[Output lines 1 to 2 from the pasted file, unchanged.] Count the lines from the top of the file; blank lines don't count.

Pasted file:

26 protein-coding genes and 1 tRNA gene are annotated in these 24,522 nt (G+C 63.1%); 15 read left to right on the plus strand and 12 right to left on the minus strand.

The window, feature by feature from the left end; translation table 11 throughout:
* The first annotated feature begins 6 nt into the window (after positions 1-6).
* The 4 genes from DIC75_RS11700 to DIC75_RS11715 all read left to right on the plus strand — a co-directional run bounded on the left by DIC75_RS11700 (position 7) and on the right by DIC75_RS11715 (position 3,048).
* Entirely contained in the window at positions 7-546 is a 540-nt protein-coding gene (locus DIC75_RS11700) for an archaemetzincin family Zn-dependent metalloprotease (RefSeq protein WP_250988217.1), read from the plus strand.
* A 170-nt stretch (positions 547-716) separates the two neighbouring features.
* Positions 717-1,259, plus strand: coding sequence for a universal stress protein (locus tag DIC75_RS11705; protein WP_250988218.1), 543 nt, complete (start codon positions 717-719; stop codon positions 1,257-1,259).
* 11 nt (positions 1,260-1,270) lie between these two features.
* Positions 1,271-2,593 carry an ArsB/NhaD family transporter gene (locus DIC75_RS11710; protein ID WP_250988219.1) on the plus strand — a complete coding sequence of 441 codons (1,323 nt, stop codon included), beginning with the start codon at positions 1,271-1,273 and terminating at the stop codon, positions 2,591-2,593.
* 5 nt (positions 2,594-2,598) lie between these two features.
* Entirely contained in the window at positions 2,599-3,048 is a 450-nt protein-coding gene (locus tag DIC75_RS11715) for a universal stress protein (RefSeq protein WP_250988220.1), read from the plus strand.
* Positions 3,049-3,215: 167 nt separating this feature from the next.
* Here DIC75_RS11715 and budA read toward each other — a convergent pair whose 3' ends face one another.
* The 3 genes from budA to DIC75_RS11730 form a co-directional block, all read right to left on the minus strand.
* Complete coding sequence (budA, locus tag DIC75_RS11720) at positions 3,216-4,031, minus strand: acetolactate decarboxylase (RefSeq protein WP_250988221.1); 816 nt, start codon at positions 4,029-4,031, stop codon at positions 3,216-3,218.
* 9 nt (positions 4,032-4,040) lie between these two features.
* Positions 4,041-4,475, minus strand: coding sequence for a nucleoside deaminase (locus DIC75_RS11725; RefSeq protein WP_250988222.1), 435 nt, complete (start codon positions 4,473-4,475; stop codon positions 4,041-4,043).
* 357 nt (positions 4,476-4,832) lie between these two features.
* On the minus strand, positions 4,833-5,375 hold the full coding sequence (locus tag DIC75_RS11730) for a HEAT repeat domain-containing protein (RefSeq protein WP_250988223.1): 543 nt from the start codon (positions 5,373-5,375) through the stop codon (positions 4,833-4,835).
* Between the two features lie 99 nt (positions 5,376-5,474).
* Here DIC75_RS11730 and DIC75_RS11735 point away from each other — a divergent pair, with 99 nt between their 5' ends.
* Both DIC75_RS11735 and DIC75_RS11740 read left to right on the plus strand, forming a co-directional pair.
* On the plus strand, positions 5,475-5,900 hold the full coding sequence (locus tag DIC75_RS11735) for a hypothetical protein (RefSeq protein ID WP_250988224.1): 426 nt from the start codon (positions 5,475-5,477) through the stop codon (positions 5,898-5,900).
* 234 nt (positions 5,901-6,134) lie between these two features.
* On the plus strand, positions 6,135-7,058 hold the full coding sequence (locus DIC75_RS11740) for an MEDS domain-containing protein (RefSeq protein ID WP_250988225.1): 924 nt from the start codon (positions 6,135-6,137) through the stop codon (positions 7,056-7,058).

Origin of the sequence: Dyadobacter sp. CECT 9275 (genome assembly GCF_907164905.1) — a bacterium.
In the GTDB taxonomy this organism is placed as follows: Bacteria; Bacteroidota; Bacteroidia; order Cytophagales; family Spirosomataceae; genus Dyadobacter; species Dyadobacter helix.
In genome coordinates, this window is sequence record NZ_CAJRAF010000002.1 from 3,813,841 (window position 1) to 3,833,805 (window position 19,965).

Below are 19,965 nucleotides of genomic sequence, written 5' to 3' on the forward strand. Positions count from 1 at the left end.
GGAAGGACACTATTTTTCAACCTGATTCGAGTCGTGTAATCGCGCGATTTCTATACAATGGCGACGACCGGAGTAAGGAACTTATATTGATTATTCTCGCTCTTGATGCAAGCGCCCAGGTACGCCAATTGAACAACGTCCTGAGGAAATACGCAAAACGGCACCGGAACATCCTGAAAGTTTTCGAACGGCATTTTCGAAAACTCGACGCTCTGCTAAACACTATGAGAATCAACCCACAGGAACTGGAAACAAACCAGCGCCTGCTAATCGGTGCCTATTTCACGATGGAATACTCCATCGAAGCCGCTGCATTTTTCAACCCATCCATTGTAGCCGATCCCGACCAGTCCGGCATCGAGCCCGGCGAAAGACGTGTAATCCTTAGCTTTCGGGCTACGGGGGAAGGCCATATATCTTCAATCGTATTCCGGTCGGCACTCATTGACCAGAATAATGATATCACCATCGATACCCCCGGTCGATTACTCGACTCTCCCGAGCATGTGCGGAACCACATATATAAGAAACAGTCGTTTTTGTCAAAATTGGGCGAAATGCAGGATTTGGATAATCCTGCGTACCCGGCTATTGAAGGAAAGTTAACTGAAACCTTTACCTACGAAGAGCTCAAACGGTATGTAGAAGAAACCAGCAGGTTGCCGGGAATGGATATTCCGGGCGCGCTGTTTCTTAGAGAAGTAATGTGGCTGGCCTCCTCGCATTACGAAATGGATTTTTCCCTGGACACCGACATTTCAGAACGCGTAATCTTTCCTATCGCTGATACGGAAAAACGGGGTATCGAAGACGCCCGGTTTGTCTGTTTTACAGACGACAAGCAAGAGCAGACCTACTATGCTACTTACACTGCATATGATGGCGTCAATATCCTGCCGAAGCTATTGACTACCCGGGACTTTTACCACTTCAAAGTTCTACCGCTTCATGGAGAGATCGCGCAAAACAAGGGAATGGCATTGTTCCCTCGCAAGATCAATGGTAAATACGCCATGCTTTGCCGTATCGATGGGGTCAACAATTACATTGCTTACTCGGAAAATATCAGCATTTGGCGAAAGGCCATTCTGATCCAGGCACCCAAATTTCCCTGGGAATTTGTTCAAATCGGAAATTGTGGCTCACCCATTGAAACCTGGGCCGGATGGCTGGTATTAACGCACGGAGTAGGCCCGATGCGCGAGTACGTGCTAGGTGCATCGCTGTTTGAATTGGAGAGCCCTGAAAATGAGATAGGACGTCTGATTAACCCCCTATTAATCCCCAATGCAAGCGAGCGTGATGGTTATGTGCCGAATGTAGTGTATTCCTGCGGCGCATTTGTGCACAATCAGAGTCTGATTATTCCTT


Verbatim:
26 protein-coding genes and 1 tRNA gene are annotated in these 24,522 nt (G+C 63.1%); 15 read left to right on the plus strand and 12 right to left on the minus strand.

The window, feature by feature from the left end; translation table 11 throughout: